In our MSL case, the diagnosis of liposarcomatous progression was documented in the left axillary lipomas removed because of a coincidental diagnosis of breast cancer: indeed, at clinical examination, no suspicion of axillary tumor involvement had emerged; moreover, staging work up with US, mammography, and PET/CT scan also failed to document any abnormalities. CT and MRI have been reported to play a relevant role in assessing the extension and distribution of lipomatous masses , however, the difficulties to differentiate benign lipomas versus liposarcoma solely on radiological basis are also acknowledged . Therefore, any modification of lipomatous masses, especially if asymmetric, and the appearance of signs/symptoms of compression/infiltration of aerodigestive tract should be taken into account for planning surgery which still remains the mainstay of treatment. A prompt removal of lipomatous masses confirms histology, increases the chances of a radical excision, and could also help to diagnose malignant airway tumors whose symptoms could go underestimated because attributed to a long standing Madelung’s disease .
On the other hand, in cases refusing surgery or still considered as not requiring surgical removal of asymptomatic masses, a biopsy could be performed even though the diagnostic limits inherent in this procedure should be recognized.
No clear guidelines for the overall management of Madelung’s disease are available given the rarity of disease: removal of lipomatous masses by lipectomy, or US-assisted liposuction in selected cases  is strongly recommended. Recently, also intralesional injections of phosphatidylcholine (mesotherapy) has been reported as a potentially effective therapy for MSL .
Moreover, regular follow up visits could be advocated for early diagnosis of aerodigestive tract malignancies or liposarcomatous transformation. In fact, malignant transformation of lipomas documented by us and Tizian et al.  correspond to 0.6-0.7% of cases with Madelung’s disease reported in the literature (2 out of approximately 300 cases). A more in-depth analysis of molecular pathways associated with MSL would open novel perspectives in terms of disease management and understanding of pathogenesis: indeed, MSL adipocytes have been proposed to originate from the brown adipose tissue precursors given the similarity of morphological appearance and expression of specific molecular markers, such as the mitochondrial inner protein UCP-1 . Moreover, MSL adipocytes exhibit an increased, so-called tumor-like, proliferation rate, and have been described as showing intermediate morphological features between lipoma and liposarcoma . Whether the mutations of mitochondrial DNA described in MSL adipocytes are directly responsible of the increased growth rate  or are just an epiphenomenon of disturbances of other metabolic pathways remains to be established.
Written informed consent was obtained from the patient for publication of this case report and any accompanying images. A copy of the written consent is available for review by the Editor-in-Chief of this Journal.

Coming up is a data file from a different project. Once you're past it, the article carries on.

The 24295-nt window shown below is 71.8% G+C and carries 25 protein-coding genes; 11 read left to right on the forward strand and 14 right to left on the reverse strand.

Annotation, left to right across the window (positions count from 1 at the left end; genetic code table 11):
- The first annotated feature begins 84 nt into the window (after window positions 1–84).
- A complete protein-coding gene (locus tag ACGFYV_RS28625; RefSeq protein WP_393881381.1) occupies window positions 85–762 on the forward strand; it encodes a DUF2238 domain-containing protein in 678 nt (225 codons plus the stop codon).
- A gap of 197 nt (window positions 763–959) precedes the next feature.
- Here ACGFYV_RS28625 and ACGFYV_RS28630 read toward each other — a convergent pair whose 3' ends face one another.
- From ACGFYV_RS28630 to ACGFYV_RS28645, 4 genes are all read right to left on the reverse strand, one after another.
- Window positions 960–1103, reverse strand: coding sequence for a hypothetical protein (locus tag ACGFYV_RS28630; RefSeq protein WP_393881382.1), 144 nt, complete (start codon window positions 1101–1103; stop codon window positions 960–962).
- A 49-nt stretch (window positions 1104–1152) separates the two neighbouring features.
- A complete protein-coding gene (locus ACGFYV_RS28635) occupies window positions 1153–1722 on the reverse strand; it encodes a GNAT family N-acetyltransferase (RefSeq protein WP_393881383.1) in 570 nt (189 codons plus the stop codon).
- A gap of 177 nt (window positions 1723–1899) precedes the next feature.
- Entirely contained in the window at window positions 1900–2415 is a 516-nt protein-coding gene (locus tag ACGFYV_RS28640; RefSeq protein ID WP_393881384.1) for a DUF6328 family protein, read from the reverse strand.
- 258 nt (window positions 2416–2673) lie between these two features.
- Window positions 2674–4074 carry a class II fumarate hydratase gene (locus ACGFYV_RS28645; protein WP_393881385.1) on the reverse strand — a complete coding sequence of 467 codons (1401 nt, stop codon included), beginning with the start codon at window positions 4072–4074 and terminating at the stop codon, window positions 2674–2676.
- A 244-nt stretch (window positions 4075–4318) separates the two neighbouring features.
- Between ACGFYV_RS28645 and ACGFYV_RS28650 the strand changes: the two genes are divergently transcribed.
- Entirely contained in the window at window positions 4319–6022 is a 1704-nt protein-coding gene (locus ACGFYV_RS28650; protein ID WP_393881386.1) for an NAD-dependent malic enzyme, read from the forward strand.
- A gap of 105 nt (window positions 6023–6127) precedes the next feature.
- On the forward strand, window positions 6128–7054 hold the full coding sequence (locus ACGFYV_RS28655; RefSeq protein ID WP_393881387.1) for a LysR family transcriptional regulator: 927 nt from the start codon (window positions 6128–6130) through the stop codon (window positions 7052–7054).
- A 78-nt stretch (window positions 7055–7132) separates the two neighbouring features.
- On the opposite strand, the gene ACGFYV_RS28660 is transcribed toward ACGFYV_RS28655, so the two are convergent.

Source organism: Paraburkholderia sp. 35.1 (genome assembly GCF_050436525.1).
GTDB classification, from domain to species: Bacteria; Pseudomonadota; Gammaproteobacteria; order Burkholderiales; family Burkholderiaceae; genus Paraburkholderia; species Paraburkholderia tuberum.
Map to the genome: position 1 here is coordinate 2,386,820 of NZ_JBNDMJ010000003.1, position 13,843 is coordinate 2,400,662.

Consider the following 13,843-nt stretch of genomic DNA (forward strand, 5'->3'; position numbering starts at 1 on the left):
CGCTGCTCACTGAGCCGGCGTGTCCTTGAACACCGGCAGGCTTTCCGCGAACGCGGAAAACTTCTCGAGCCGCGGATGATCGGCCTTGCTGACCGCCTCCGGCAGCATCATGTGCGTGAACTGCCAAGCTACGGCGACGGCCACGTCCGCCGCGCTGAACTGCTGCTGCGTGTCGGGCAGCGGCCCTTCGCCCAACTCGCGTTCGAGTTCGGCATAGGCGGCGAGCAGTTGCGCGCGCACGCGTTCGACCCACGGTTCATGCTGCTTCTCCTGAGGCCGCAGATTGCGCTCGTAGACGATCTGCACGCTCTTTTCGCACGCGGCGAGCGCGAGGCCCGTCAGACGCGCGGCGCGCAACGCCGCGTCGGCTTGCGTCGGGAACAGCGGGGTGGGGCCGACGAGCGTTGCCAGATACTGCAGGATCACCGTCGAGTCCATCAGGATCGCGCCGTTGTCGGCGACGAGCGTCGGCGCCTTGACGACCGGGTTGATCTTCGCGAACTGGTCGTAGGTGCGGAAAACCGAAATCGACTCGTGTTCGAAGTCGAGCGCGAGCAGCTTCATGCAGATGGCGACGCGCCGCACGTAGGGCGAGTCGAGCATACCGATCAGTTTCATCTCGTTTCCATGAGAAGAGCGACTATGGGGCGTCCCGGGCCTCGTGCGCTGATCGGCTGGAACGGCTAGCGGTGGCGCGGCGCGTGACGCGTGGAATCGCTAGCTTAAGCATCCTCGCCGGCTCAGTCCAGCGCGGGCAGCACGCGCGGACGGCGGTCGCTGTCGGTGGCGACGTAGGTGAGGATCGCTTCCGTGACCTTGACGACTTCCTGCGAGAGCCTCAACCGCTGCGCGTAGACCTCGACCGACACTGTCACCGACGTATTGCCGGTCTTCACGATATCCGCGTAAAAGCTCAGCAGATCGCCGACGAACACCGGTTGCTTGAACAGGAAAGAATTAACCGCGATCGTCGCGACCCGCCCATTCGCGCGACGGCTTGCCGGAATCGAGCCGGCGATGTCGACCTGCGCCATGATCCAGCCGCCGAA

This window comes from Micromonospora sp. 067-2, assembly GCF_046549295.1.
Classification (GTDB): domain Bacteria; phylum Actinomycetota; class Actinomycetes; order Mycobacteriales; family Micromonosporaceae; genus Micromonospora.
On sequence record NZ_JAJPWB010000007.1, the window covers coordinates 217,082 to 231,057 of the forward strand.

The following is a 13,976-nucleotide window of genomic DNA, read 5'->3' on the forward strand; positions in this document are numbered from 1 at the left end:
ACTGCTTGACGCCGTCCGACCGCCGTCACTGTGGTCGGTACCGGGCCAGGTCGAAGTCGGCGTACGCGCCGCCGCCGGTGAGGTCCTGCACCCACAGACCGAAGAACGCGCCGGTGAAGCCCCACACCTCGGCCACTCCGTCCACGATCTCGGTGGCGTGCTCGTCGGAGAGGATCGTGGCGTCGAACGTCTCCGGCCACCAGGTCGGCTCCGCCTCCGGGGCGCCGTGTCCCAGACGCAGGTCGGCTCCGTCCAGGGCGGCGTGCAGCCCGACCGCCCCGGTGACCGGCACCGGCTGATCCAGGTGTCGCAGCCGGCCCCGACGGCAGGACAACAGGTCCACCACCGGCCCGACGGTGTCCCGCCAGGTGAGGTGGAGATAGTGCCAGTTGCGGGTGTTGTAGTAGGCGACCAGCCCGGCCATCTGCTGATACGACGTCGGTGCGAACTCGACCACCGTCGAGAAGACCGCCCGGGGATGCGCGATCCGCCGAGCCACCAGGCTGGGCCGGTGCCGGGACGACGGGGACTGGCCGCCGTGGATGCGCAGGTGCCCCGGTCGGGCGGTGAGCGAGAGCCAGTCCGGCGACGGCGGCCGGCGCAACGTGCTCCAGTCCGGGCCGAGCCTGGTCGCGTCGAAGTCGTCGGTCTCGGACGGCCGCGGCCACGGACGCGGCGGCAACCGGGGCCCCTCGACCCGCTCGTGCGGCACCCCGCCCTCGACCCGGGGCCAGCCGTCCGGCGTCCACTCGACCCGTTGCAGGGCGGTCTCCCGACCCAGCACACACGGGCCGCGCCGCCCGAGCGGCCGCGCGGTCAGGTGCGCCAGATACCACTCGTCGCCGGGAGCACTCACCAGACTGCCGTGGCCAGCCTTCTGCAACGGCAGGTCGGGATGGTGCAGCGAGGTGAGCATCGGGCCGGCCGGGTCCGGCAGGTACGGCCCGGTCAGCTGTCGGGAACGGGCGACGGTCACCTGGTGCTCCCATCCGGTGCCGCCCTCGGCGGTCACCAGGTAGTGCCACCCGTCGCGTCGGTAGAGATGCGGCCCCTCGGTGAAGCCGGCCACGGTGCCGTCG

- Madelung OW: Uber den Fetthals (diffuses Lipom des Halses). Arch Klein Chir. 1888, 37: 106-130.Google Scholar
- Enzi G, Busetto L, E C, et al.: Multiple symmetric lypomatosis: Clinical aspects and outcome in a long term longitudinal study. Int J Obes Relat Metab Disord. 2002, 26: 253-261. 10.1038/sj.ijo.0801867.View ArticlePubMedGoogle Scholar
- Zancanaro C, Sbarbati A, Morroni M, Carraro R, Cigolini M, Enzi G, Cinti S: Multiple symmetric lipomatosis Ultrastructural investigation of the tissue and preadipocytes in primary culture. Lab Invest. 1990, 63 (2): 253-258.PubMedGoogle Scholar
- Sia KJ, Tang IP, Tan TY: Multiple symmetrical lipomatosis: case report and literature review. J Laryngol Otol. 2012, 15: 1-3.Google Scholar
- Chan ESY, Ahuia AT: Head and neck cancers associated with Madelung’s disease. J Surg Oncol. 1999, 6: 395-397. 10.1007/s10434-999-0395-7.View ArticleGoogle Scholar
- Tizian C, Berger A, Vykoupil KF: Malignant degeneration in Madelung disease (benign lipomatosis of the neck): case report. Br J Plast Surg. 1983, 36: 187-189. 10.1016/0007-1226(83)90089-9.View ArticlePubMedGoogle Scholar
- Ahuja AT, King AD, Chan ES, Kew J, Lam WW, Sun PM, et al.: Madelung disease: distribution of cervical fat and preoperative findings at sonography, MR, and TC. AJNR Am J Neuroradiol. 1998, 19: 707-710.PubMedGoogle Scholar
- Murphey MD, Arcara LK, Fanburg-Smith J: From the archives of the AFIP: imaging of musculoskeletal liposarcoma with radiologic-patholoogic correlation. Radiographics. 2005, 25: 1371-1395. 10.1148/rg.255055106.View ArticlePubMedGoogle Scholar
- Faga A, Valdatta LA, Thione A, Buoro M: Ultrasound assisted liposuction for the palliative treatment of Madelung's disease: a case report. Aesthetic Plast Surg. 2001, 25 (3): 181-183. 10.1007/s002660010118. May-JunView ArticlePubMedGoogle Scholar
- Hasegawa T, Matsukura T, Ikeda S: Mesotherapy for benign symmetric lipomatosis. Aesthetic Plast Surg. 2010, 34 (2): 153-156. 10.1007/s00266-009-9374-4.View ArticlePubMedGoogle Scholar
- Nisoli E, Regianini L, Briscini L, Bulbarelli A, Busetto L, Coin A, Enzi G, Carruba MO: Multiple symmetric lipomatosis may be the consequence of defective noradrenergic modulation ofproliferation and differentiation of brown fat cells. J Pathol. 2002, 198: 378-387. 10.1002/path.1212.View ArticlePubMedGoogle Scholar
- Fernández Sanromán J, Díaz Gonzalez F, Rodriguez Campo FJ: Benign symmetrical lipomatosis with mediastinal involvement and growth retardation. J Oral Maxillofac Surg. 1992, 50 (3): 299-301. 10.1016/0278-2391(92)90332-T.View ArticlePubMedGoogle Scholar
- Larsson NG, Tulinius MH, Holme E, Oldfors A: Pathogentic aspects of the A8344G mutation of mitochondrial DNA associated with MERRF syndrome and multiple symmetric lipomas. Muscle Nerve. 1995, S102-S106.Google Scholar
This article is published under license to BioMed Central Ltd. This is an Open Access article distributed under the terms of the Creative Commons Attribution License (http://creativecommons.org/licenses/by/2.0), which permits unrestricted use, distribution, and reproduction in any medium, provided the original work is properly cited.